The odlums mix probably has you adding regular milk because it contains powdered butter milk. Soda bread won’t raise at all without an acid (the butter milk) to mix with the baking soda its named after. Butter milk won’t neccisarily make bread ■■■■■. Adding enough liquid will. These mixes, especially the European ones, often you end up not adding enough. The amount of liquid you need can vary a lot with humidity. You can make a conversion error. Or it can just be stale. It can also be the result of over mixing.

Its also not supposed to be ■■■■■ per se. Its bread. Not a muffin or a cake. You don’t want it dry, crumbly and leaden. But you don’t want that shit wet.

Just add more milk next time. You want a really loose, shaggy, wet batter/dough that only barely holds up its own weight to be shaped. Your loaves look entirely too ball shaped. You want a wide flattish disk shape. Cut your channels in the top deeper, about 1/3 of the way through the thickness. And don’t use a loaf pan. Bake on a baking stone/steel or a sheet pan. This stuff needs space to expand. And the very low gluten content means its not too good at expanding up. It likes to move outward.

Odlum’s mix is decent so far as mix goes. But your much better off tracking down actual Odlums flour and using it for your standard recipe. The Odlums whole meal has big craggy chunks of bran and plenty of germ going on. Tastes even wheatier and what have then dumping germ into an american flour. The mix is a mix. Even if you just mix the whole meal with American white. Instead of getting both white and brown Odlums its a big improvement over trying to make American flour work.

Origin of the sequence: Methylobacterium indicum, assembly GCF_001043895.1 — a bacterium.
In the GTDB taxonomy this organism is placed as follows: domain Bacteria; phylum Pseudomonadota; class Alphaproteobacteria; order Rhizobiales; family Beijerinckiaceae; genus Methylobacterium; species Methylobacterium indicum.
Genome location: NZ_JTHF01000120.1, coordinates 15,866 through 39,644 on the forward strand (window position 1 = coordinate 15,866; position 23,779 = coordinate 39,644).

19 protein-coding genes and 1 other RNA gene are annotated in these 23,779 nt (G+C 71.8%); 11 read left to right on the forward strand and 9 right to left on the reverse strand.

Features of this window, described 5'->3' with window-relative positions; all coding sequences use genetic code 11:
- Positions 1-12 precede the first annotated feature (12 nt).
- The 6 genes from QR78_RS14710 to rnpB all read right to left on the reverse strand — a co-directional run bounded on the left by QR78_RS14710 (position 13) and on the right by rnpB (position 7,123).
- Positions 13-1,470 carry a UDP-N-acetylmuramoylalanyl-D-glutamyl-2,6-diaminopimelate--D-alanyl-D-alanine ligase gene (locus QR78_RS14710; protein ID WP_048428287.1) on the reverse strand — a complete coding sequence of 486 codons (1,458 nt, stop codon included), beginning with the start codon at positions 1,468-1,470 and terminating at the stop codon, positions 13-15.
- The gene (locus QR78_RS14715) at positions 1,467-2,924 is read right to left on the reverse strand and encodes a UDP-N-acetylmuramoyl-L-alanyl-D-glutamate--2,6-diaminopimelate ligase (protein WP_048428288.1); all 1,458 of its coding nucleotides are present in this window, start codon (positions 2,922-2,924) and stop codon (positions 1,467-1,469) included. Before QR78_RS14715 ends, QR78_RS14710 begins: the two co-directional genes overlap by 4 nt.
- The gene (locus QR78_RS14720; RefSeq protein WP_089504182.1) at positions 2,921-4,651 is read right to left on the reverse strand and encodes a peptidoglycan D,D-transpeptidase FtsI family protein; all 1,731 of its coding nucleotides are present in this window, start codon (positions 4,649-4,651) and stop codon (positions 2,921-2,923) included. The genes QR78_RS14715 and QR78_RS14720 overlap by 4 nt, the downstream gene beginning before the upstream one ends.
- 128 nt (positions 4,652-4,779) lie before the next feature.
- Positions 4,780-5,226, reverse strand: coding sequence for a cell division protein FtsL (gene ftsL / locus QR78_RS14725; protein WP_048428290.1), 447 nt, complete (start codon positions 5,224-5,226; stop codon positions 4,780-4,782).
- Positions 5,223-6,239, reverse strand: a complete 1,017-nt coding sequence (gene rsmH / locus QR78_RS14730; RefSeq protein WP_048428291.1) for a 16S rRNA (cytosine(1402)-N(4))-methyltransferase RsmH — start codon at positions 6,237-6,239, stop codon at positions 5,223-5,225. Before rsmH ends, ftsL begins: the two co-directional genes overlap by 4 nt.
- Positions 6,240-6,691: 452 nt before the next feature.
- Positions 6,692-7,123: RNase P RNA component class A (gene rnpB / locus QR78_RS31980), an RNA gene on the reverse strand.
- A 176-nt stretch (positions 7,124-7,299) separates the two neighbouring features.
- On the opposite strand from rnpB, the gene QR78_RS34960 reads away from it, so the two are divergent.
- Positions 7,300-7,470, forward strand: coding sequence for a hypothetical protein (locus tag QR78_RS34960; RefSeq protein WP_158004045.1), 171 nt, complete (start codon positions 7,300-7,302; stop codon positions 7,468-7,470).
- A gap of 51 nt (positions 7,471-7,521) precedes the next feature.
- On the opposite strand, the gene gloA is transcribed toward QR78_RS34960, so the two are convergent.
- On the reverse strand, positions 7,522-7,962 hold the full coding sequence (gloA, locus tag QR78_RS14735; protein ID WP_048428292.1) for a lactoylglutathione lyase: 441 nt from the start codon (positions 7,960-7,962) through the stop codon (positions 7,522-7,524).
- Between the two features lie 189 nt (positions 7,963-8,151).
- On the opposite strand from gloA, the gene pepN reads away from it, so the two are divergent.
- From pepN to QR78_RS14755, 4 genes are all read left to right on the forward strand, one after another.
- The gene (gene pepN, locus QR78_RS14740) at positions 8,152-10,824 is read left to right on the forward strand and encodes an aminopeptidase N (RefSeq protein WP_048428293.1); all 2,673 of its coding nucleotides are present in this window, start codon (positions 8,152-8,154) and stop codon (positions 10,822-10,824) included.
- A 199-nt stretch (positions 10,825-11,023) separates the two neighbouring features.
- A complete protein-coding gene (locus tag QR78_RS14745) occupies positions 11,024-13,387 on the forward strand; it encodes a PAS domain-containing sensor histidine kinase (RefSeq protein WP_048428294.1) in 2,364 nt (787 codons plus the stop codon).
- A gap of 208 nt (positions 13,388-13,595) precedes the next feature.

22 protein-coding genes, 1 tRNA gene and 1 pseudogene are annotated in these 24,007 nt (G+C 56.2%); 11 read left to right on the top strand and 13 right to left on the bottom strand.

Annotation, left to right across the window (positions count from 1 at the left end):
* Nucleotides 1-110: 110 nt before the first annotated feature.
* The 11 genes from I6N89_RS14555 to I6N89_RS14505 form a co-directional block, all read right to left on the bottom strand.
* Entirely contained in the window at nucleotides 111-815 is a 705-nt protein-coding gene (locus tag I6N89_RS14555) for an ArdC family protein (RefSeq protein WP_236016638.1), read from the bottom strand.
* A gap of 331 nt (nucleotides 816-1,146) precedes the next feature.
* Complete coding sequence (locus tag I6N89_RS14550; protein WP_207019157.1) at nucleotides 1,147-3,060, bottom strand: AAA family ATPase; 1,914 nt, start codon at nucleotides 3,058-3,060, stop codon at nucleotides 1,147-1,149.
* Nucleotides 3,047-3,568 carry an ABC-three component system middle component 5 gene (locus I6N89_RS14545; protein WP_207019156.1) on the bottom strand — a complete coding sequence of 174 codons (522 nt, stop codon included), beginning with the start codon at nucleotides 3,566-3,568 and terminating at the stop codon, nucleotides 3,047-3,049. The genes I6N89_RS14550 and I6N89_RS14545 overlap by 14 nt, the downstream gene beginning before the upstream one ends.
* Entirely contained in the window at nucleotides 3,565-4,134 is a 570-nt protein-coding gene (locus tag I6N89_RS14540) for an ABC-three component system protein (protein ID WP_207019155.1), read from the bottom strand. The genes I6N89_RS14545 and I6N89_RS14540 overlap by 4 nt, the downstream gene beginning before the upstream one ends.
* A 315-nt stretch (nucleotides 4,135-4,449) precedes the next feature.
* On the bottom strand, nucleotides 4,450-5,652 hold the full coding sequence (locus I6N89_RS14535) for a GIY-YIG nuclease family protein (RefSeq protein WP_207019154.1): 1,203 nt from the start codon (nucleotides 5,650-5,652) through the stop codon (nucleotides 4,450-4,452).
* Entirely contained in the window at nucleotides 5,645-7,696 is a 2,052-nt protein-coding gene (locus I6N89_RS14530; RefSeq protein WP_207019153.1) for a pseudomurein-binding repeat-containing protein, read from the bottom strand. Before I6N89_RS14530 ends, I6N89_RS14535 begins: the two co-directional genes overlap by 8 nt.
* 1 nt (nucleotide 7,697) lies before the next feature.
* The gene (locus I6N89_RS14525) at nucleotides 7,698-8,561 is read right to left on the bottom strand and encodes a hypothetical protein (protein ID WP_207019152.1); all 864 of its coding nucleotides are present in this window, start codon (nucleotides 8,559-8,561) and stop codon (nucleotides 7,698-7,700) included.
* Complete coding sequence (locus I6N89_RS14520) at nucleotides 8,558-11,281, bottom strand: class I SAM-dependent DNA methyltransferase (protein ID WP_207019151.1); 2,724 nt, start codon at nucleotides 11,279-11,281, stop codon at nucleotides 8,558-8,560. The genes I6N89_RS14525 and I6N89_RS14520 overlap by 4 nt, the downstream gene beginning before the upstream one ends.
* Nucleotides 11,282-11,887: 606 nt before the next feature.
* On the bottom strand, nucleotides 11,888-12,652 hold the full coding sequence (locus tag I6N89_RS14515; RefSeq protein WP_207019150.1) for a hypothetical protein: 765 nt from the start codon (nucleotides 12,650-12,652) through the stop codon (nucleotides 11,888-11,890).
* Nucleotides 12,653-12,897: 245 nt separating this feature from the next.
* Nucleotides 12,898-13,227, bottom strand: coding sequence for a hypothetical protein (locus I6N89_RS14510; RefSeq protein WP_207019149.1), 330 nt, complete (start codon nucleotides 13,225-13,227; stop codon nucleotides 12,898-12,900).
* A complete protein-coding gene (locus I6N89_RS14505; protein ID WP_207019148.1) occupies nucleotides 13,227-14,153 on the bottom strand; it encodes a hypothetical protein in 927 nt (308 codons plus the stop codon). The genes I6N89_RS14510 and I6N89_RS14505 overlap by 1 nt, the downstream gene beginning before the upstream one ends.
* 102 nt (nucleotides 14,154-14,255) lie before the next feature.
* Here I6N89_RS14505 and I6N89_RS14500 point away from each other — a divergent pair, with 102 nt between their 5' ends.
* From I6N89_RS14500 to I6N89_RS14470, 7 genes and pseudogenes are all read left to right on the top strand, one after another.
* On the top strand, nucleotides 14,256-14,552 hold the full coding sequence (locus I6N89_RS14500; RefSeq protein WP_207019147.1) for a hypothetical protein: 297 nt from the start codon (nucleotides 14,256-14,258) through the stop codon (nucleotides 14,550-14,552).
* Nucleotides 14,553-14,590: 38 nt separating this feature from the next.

I’d draw issue with it being labeled nasty and flavorless.

Pomodoro is basically just tomato cooked down briefly in olive oil with some salt. And sometimes basil. Shit is delicious if the tomato is fresh in season.

Simplicity is neither bad. Nor bland.


Now you’re just taunting us.


I absolutely agree. It’s just those aren’t the three ingredients I would use. Emulsifying butter into anything is wonderful, but also kind of like cheating in a pasta sauce. My recipe is only a few more ingredients: tomatoes, garlic, olive oil, fennel seed, oregano and finished with fresh parsley or basil and occasionally lemon juice and/or balsamic.

To each their own. This one just makes me feel queasy.


My confused brain combined two BB posts and when I saw the picture of the finished loaf I thought someone was going to cut it into a cube using a water jet.


where’s the cheating in adding tasty things together to make tastier things? It’s not like tomato sauces arent supposed to taste good. Or are hard to make taste good.

More over there’s a big section of Italy where butter, not olive oil, is the regular cooking fat. Mounting tomato sauce with butter. Even quite a lot. Is pretty damn traditional. And one of the great classic pasta sauces is pretty much all butter (browned butter, usually with Sage).

I got shown how to make effectively the same sauce by a couple guys from the north of Italy. Slightly less butter and a splash of pasta water to bind it together. No garlic or herbs. Nice simple pantry sauce. But even better with fresh heirloom tomatoes in the base.


Only in my opinion which is worth exactly as much as you’d suspect ;~)